The demand for Countless Battles was apparently greater than expected, given that he’s hanging around $2, although it seems to have come mostly from casual tables. He’s shown up only rarely in any constructed format. (I say this as I have four sleeved up for a Standard deck.) I guess once Keldon Warlord is pushed enough it becomes popular. He isn’t soaring above my call of bulk pricing, but he’s still more than I thought he would be. Perhaps this is also a factor of being in Born of the Gods? I can’t imagine he would hold $2 if printed in Theros. It’s possible a great deal of my price expectations will be a tad low if I didn’t fully take into account the 6:2:1 distribution.

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Fated Retribution

Unlikely to do too much in Standard (see Planar Cleansing,) but it’s got EDH written all over it. Like most cards of this type, normal copies will be $.15 and foils will be a few bucks.

The cheapest copy on TCG is $.23, so I was pretty close. It may have gotten that cheap if someone didn’t play it in UW control once at an SCG event.

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Hero of Iroas

A cool casual card that is almost definitely not going to make it past FNM. He could sneak up to a dollar or two once Theros rotates, so if you can get them for basically free, go for it. Don’t expect anything out of him in Standard though. The reason Bant Auras was a thing last season was because your two targets were hexproof, and the reason Kor Spiritdancer is good enough in Modern is that she draws cards before they can kill her. This particular hero has neither of those going for him.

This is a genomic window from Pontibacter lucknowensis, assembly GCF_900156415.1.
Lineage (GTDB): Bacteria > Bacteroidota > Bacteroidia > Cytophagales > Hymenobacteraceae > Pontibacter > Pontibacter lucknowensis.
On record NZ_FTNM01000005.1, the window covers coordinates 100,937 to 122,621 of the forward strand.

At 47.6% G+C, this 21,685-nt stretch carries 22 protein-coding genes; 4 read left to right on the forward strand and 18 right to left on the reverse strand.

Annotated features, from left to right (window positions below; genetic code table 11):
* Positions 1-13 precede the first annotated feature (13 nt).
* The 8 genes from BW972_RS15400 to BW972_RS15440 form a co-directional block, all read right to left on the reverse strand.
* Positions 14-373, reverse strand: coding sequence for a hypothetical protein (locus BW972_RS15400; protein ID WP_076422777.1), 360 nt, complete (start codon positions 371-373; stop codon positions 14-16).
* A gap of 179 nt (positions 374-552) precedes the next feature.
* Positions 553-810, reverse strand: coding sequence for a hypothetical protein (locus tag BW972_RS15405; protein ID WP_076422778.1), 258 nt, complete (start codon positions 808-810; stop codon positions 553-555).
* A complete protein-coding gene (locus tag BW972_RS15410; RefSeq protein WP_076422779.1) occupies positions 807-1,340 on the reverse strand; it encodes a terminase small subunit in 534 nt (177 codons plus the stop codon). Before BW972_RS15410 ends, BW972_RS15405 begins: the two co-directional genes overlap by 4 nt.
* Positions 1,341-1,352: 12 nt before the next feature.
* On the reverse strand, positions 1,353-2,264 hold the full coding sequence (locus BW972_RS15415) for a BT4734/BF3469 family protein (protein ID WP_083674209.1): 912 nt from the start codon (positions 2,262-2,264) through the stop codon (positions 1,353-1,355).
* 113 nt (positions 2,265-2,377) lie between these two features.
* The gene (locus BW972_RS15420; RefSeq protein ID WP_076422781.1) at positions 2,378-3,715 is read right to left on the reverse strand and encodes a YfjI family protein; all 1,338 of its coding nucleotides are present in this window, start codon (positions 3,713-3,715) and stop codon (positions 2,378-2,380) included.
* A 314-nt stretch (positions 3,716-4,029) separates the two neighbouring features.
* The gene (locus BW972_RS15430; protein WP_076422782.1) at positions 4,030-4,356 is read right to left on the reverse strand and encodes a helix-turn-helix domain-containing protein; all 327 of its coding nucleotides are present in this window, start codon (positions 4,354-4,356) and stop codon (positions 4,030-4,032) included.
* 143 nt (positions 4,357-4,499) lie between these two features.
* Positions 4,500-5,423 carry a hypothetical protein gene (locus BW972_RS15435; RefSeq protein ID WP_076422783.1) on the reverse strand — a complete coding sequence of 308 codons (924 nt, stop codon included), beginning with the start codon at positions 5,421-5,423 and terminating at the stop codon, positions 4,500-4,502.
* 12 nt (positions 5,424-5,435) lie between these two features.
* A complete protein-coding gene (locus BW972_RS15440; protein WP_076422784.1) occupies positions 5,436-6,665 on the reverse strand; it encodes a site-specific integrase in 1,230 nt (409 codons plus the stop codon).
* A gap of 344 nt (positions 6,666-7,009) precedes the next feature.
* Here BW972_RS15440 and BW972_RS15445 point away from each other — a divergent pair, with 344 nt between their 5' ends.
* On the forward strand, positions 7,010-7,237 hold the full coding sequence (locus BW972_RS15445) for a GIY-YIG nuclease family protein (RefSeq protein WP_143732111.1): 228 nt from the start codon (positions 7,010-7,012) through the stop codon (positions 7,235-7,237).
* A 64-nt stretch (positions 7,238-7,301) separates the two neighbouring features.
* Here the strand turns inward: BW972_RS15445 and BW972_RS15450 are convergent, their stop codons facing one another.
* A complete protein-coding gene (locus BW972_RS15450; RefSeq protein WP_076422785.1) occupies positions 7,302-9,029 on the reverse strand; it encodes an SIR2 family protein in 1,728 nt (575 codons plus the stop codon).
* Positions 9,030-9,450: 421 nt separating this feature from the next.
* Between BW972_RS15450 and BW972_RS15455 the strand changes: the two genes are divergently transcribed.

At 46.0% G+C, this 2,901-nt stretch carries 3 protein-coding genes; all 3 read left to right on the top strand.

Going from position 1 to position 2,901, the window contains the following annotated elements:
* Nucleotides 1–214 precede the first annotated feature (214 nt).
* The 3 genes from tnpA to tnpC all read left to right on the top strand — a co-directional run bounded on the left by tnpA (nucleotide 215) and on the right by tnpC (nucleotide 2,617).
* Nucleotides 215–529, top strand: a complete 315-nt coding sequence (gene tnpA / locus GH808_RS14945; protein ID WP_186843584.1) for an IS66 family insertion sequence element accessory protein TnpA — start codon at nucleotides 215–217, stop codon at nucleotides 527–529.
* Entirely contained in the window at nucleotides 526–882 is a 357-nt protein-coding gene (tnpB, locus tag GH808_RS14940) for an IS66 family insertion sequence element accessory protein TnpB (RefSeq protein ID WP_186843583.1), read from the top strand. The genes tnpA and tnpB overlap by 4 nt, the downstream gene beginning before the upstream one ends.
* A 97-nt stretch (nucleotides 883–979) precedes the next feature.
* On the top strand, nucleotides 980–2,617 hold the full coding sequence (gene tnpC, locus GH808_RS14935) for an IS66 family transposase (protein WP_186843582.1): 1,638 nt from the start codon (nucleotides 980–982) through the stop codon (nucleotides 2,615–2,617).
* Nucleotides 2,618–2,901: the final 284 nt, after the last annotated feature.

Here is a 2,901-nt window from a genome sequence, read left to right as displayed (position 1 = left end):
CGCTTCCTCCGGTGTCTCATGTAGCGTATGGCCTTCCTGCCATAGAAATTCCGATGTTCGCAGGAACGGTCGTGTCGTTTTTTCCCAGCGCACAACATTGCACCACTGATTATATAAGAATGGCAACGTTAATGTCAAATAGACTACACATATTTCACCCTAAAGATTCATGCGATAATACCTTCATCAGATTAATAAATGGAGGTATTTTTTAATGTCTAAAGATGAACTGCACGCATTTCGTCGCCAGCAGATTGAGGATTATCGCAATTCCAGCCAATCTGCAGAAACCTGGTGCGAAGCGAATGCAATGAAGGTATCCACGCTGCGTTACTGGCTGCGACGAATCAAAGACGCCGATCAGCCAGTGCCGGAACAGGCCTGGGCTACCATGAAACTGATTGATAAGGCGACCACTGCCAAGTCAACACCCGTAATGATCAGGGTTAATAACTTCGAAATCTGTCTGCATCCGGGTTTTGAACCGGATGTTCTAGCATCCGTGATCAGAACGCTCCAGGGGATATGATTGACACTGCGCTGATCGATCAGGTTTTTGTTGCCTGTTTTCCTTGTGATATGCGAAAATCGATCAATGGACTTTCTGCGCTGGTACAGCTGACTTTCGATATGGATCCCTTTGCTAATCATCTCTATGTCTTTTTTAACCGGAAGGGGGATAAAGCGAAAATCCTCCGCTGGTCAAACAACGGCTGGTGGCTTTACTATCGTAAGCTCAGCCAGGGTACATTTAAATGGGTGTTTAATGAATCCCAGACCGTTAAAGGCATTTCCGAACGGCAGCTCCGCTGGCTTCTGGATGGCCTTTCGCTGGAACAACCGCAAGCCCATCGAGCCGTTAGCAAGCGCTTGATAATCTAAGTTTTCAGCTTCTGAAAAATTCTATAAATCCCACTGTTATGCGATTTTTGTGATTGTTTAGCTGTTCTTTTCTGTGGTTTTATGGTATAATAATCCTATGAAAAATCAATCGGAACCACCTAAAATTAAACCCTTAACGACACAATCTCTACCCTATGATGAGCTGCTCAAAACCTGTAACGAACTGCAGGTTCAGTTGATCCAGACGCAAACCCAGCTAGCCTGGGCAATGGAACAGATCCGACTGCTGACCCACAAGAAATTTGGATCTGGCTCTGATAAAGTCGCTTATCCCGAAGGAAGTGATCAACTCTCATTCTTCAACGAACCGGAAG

Hero is hanging around $1.50 right now which is right in the expected range. He got there a tad early on casual demand but he isn’t surging over $5 or anything. There should be some slow growth on this over the years but fear of a reprint in a dual deck or something would keep me away from it.

Plea for Guidance

Idyllic Tutor is a $10 card, but that was in Morningtide, not BNG. There will be probably five to six (or more?) copies of Plea in circulation than Idyllic. It is likely to do well, but in a span of time measured in years.

At $.13, I’d say this was accurate.

Spirit of the Labyrinth

From our perspective, the outlook is less exciting. It will be passable in Standard, but it’s hardly more than a Daring Skyjek. Maybe 10%-20% of the time you cast it the rules text will be relevant, but that’s about it. In Modern the forecast is similar, where there isn’t really a huge amount of card draw going around. Combo decks like Pod and Twin don’t need to draw many extra cards if any at all, and Dark Confidant gets around it. Spirit is ultimately at her best in Legacy, which is never really capable of driving prices much on Standard rares. It’s unlikely this will see any more play than Thalia does, and she’s still barely $3. Ship yours now, be on the lookout for foils, and don’t bother acquiring for speculation purposes until it’s under a dollar.

I’m particularly pleased with this, since there were plenty of people that thought this was going to be a Big Deal. There are copies available under $1 on TCG and MTGPrice is showing a fair trade value of just $1.61. Spirit demonstrates that an in-print non-foil rare only used in Legacy just can’t sustain a meaningful price. We’ll all do well to remember this when similar cards show up in future sets.

Fated Infatuation

Remember Cackling Counterpart? Yeah, me neither.

Yep.

Mindreaver

This card already exists in Grimoire Thief. Grimoire Thief is from Morningtide, one of the modern sets most likely to see extraordinary price tags. Grimoire Thief is $1.50. Don’t buy Mindreaver.

Yep.

Tromokratis

This guy is pretty cool, and may actually make it into Standard, but the prerelease promo is going to crush any potential value he had. Fantastic art on the promo, but then I’ve always been a sucker for monsters in the mist.

Yep.